(Amber Sealey’s No Man of God examines Ted Bundy through a female lens. It opens in theaters and VOD friday, August 27 via RLJ Entertainment. Like what you see here on Hammer to Nail? Why not give just $1.00 per month via Patreon to help keep us going?)
There have been many treatments of serial killer Ted Bundy in all kinds of media, both fiction and nonfiction. Something about the mind of a man who could rape and murder an untold number of women seems to fascinate, whether because we enjoy the macabre thrill of it or yearn to know what drives others to commit atrocious acts. Bundy is hardly the lone criminal to find his way into our nightmares, but for the past thirty-plus years, at least, he has remained a central villain. Just recently, streaming giant Netflix released not only a documentary series about him, but a dramatic film, as well. Now comes director Amber Sealey (No Light and No Land Anywhere), with her No Man of God, which takes us once more into the heart of darkness. How does it compare to previous works? I couldn’t tell you, since I have seen none of them. But on its own merits, the film holds up, mostly because of solid mise-en-scène and strong performances from the two leads.
They would be Luke Kirby (Little Woods) and Elijah Wood (Come to Daddy), the latter shining despite the atrocious haircut with which he is saddled (or maybe because of it). Kirby is Bundy, while Wood is FBI Special Agent Bill Hagmaier, a real person who did, in fact, interview Bundy repeatedly, between 1985 and the killer’s execution in 1989. According to an opening title card, the film, shot from a script by Kit Lesser, is based on the transcripts of their recorded conversations and Hagmaier’s own recollections. As one would therefore expect, Hagmaier and the FBI take up at least as much space as Bundy. We learn that, starting in 1984, the agency grew the new National Center for the Analysis of Violent Crime to start profiling violent criminals. Hagmaier was one of the five initial investigators tasked with creating the database, and his work on Bundy helped launch the next stage of his career.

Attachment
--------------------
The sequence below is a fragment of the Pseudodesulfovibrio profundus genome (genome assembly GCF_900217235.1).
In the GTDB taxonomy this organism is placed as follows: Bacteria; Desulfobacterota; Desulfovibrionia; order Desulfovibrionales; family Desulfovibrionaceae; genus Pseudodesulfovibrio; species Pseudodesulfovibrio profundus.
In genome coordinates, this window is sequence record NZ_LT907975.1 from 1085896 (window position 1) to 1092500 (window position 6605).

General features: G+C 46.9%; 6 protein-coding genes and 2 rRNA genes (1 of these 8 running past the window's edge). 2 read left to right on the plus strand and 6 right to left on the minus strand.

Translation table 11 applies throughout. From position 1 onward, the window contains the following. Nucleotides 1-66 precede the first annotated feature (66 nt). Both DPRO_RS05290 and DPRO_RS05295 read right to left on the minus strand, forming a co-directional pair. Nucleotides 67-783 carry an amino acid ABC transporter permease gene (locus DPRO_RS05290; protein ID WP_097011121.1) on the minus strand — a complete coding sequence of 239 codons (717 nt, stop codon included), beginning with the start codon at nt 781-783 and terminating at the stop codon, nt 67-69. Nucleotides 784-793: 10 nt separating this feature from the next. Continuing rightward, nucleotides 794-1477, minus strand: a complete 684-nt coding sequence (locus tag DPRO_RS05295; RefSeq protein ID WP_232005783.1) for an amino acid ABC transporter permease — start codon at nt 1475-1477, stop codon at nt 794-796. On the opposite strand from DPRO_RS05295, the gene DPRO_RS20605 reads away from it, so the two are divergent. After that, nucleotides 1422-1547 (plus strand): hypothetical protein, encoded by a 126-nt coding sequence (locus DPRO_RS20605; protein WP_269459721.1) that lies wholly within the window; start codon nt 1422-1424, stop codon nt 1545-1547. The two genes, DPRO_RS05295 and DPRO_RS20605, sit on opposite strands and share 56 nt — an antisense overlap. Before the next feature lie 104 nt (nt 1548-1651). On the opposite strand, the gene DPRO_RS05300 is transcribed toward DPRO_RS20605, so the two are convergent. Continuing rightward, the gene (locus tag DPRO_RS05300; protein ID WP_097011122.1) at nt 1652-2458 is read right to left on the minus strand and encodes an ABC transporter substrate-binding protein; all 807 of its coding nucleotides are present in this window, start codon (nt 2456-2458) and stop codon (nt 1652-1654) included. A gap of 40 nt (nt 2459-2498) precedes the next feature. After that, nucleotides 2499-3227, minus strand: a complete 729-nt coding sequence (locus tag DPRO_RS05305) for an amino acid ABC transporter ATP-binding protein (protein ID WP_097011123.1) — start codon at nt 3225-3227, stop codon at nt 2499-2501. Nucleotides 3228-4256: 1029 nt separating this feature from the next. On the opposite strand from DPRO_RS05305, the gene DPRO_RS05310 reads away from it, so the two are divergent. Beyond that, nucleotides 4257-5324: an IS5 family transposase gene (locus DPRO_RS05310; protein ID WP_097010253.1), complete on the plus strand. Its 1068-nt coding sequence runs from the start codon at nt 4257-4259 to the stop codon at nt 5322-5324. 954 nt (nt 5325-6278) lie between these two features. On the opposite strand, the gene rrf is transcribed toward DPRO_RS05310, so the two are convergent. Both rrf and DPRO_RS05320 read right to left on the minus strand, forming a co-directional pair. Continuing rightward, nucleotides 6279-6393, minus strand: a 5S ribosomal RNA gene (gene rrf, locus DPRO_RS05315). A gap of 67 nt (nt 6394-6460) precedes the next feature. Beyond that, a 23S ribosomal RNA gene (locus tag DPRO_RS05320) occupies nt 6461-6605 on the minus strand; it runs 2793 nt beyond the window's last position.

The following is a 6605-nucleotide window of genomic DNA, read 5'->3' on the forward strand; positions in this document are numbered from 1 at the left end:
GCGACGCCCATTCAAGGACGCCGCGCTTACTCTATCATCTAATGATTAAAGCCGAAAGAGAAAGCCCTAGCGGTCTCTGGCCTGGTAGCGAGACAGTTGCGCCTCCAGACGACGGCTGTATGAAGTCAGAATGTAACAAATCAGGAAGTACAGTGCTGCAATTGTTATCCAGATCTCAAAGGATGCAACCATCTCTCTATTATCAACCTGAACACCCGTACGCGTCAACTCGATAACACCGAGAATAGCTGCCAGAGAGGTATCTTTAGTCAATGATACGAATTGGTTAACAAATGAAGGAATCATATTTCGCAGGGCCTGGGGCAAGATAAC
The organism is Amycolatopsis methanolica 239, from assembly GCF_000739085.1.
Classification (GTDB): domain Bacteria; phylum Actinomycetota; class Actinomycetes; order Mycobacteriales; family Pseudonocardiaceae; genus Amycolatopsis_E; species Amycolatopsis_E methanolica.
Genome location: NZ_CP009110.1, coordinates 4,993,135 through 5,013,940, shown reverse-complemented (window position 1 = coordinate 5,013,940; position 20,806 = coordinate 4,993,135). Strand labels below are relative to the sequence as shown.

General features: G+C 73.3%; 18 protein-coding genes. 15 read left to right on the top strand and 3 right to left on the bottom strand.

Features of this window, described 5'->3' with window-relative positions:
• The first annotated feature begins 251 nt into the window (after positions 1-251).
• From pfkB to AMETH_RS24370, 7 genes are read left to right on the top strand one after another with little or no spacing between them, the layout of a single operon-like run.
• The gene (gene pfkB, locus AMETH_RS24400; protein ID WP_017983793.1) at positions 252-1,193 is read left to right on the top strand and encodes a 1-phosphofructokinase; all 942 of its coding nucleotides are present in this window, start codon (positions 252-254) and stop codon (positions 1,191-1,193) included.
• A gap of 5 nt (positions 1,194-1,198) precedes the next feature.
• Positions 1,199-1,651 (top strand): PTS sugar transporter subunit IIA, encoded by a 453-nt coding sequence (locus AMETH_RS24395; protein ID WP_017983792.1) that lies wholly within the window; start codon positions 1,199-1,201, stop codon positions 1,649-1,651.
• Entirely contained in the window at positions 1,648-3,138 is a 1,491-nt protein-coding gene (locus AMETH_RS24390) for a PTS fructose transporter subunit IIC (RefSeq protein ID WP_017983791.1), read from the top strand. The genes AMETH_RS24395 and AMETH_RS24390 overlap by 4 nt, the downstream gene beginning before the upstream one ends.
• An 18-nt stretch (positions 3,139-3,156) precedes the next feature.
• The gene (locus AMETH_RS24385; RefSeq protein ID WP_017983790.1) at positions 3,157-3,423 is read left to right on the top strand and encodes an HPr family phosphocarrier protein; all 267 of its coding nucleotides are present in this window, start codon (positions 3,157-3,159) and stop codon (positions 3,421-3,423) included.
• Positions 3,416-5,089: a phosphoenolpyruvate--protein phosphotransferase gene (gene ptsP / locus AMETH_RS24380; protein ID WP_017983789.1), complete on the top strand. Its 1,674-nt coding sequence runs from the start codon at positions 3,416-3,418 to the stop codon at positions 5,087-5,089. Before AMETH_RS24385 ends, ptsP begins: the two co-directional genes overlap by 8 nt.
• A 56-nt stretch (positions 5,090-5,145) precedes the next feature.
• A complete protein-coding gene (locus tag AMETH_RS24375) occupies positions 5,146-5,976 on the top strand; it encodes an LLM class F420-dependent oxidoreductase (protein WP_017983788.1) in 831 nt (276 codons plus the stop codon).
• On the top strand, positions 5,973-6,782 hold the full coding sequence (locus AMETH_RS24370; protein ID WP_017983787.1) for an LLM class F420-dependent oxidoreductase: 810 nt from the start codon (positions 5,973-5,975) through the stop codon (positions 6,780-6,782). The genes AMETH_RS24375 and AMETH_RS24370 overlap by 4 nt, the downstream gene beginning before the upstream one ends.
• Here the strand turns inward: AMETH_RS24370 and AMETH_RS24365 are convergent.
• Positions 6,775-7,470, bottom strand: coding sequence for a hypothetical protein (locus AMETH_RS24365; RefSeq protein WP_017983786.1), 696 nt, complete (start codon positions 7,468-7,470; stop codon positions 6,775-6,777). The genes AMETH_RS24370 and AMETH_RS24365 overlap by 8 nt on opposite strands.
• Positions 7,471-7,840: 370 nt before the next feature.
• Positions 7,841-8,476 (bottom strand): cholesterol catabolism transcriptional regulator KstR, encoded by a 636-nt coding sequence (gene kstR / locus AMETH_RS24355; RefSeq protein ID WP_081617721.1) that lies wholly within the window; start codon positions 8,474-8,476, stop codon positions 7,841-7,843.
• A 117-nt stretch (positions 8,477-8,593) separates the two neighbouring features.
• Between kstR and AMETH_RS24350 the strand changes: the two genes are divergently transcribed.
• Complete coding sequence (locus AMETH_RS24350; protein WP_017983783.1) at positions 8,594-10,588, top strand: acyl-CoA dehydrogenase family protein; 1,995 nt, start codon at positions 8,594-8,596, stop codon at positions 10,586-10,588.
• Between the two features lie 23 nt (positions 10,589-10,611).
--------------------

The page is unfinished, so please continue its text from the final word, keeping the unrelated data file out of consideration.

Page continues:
A good portion of the narrative here takes place in the interrogation room to which Bundy is brought to meet with Hagmaier. The agent has to find a way to get the killer to trust him enough to talk about why he thinks he did what he did; failing that, just to talk, so Hagmaier can develop enough of a sense of him to form his own ideas of what makes him tick. Though he initially presents himself as a rookie to Bundy, Hagmaier is anything but. He may appear timid and insecure (that haircut helps) but has a shrewd mind and a keen sense of observation. Call what ensues either a pas de deux or a cat-and-mouse game; regardless of your take, it fascinates.
What lands a little less well is the notion that Hagmaier sees himself in Bundy and vice versa. It’s a trope as old as drama, that members of opposing teams think, “There but for the grace of [fill in deity] go I.” Sealey does her best to sell this less-than-novel concept with a variety of montages, some more effective than others, in which Hagmaier’s imagination runs wild with possibilities. They break up the prison scenes nicely but are hardly the main attraction. The reason to watch is twofold: Kirby and Wood, both at the top of their game. Allowing her camera to roam evocatively between and around them, Sealey skillfully directs her actors to verbally joust, parry and thrust. Their battle makes the movie.
Wood, especially, is a wonder to behold. He may still retain some of Frodo’s youthful countenance from the Lord of the Rings trilogy, but he is aging into his forties with a grim set to his shoulders that helps us vicariously grasp what talking to Bundy might do to a person. By the end, we have become fully engrossed in this tale of empathy and compassion, in large part thanks to Wood’s expressive eyes. The rest of the cast delivers, too, among them W. Earl Brown (Spaceman), Aleksa Palladino (The Mandela Effect) and Robert Patrick (The Protégé). It’s good that there is a large ensemble to take attention away from Bundy. He’s not all that worth remembering, but if his conversation with folks like Hagmaier have led to a better understanding of evil, than “no man of God” or not, let’s celebrate that particular legacy.
– Christopher Llewellyn Reed (@ChrisReedFilm)